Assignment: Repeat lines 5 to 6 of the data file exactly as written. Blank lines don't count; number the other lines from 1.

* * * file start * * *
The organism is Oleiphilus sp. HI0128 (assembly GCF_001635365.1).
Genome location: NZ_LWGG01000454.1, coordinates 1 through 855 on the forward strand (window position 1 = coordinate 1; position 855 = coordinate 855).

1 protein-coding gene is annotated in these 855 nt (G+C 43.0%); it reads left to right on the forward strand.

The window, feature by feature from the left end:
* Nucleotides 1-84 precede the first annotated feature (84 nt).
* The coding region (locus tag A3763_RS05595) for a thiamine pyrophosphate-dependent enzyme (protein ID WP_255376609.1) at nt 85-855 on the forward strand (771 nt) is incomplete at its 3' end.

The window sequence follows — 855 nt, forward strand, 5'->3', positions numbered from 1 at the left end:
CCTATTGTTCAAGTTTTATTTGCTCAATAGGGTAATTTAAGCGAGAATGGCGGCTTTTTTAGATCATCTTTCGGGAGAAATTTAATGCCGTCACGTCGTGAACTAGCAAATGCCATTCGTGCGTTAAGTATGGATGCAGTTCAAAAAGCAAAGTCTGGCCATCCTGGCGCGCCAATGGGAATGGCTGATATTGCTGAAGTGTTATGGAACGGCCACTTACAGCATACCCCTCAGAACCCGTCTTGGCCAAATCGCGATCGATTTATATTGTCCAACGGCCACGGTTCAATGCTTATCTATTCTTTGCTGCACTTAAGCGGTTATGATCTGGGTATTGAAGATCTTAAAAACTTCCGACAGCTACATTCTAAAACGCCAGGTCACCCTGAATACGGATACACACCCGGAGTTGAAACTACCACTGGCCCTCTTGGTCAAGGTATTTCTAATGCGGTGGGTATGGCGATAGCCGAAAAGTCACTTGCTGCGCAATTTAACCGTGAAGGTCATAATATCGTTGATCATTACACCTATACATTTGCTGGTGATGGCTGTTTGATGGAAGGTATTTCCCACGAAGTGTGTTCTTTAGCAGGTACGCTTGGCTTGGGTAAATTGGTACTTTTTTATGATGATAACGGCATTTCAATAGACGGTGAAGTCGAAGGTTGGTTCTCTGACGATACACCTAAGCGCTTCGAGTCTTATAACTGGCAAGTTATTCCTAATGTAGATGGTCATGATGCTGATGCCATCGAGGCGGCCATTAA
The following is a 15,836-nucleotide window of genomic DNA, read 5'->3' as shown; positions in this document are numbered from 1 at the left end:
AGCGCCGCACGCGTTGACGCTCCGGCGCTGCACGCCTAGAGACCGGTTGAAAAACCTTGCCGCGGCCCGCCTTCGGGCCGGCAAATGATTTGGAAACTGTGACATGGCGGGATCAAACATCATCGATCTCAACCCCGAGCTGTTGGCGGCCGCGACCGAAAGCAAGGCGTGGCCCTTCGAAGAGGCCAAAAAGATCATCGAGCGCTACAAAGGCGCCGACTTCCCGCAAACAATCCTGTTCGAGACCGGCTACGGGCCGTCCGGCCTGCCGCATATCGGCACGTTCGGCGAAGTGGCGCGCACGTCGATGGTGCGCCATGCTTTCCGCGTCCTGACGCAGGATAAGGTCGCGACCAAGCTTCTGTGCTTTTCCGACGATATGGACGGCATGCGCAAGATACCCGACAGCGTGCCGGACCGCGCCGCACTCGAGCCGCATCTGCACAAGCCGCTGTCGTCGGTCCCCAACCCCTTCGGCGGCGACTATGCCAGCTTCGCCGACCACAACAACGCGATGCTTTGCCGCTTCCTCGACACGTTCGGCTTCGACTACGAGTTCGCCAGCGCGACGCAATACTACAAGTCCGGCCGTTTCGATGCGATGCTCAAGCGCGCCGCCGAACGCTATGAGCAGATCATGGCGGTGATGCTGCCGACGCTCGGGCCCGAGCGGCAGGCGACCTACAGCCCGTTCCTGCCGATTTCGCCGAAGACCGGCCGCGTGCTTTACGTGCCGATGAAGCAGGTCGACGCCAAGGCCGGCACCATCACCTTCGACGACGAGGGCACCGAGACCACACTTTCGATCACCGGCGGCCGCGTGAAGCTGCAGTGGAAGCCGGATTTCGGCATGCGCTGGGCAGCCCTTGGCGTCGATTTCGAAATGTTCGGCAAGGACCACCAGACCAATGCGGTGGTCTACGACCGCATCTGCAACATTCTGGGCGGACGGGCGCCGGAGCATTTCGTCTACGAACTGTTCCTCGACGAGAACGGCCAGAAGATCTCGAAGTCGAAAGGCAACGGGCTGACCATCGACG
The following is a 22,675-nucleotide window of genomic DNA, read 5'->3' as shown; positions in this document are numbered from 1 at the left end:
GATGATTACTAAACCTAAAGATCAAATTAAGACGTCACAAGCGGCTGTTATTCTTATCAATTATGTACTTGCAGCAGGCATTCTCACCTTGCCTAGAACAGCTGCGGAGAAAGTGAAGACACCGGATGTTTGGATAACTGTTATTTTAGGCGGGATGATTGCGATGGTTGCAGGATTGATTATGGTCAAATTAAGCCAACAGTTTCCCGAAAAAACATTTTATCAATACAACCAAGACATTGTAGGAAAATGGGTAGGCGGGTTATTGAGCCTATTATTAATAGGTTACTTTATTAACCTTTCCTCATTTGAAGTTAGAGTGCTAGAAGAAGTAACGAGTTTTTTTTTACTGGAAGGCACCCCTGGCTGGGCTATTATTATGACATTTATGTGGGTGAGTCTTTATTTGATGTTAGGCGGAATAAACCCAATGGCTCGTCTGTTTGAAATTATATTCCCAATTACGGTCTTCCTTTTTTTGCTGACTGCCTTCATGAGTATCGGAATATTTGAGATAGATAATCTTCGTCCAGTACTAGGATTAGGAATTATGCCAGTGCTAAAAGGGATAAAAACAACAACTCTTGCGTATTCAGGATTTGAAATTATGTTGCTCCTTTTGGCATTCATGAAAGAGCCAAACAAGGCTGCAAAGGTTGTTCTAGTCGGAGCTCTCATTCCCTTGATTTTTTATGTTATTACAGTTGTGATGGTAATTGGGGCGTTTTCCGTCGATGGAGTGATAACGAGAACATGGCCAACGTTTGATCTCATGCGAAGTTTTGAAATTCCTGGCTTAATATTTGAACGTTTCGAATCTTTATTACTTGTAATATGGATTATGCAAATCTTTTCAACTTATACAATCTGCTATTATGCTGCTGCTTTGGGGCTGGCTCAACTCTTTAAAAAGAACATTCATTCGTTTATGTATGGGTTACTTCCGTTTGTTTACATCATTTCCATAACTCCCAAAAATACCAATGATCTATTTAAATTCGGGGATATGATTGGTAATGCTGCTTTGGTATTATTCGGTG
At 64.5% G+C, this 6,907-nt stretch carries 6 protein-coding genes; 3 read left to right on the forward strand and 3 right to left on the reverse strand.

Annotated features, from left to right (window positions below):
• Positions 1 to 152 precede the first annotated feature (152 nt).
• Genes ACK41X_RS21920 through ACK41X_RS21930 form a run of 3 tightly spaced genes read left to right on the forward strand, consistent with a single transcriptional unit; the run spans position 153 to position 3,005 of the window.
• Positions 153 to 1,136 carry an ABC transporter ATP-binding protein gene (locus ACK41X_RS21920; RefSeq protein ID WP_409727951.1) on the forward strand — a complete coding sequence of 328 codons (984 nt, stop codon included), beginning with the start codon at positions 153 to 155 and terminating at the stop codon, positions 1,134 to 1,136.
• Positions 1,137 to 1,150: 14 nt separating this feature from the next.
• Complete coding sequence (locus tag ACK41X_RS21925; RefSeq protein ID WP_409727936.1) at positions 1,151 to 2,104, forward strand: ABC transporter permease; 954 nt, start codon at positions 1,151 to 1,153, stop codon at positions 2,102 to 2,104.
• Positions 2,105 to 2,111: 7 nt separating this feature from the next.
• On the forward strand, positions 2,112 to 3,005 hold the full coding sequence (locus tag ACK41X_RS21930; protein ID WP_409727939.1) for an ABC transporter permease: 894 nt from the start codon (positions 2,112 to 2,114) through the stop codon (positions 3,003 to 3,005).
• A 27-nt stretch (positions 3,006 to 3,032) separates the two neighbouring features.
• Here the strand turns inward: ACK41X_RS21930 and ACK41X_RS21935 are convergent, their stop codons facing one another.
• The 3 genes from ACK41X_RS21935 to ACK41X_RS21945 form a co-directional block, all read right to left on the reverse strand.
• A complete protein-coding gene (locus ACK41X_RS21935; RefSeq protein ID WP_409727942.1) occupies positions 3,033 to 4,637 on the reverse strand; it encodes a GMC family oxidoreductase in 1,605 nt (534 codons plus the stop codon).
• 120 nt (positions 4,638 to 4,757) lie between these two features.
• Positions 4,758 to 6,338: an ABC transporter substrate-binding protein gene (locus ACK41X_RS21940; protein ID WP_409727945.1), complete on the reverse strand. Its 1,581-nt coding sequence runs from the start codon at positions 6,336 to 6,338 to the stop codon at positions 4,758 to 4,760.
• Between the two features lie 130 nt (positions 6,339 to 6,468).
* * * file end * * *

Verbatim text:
* Nucleotides 1-84 precede the first annotated feature (84 nt).
* The coding region (locus tag A3763_RS05595) for a thiamine pyrophosphate-dependent enzyme (protein ID WP_255376609.1) at nt 85-855 on the forward strand (771 nt) is incomplete at its 3' end.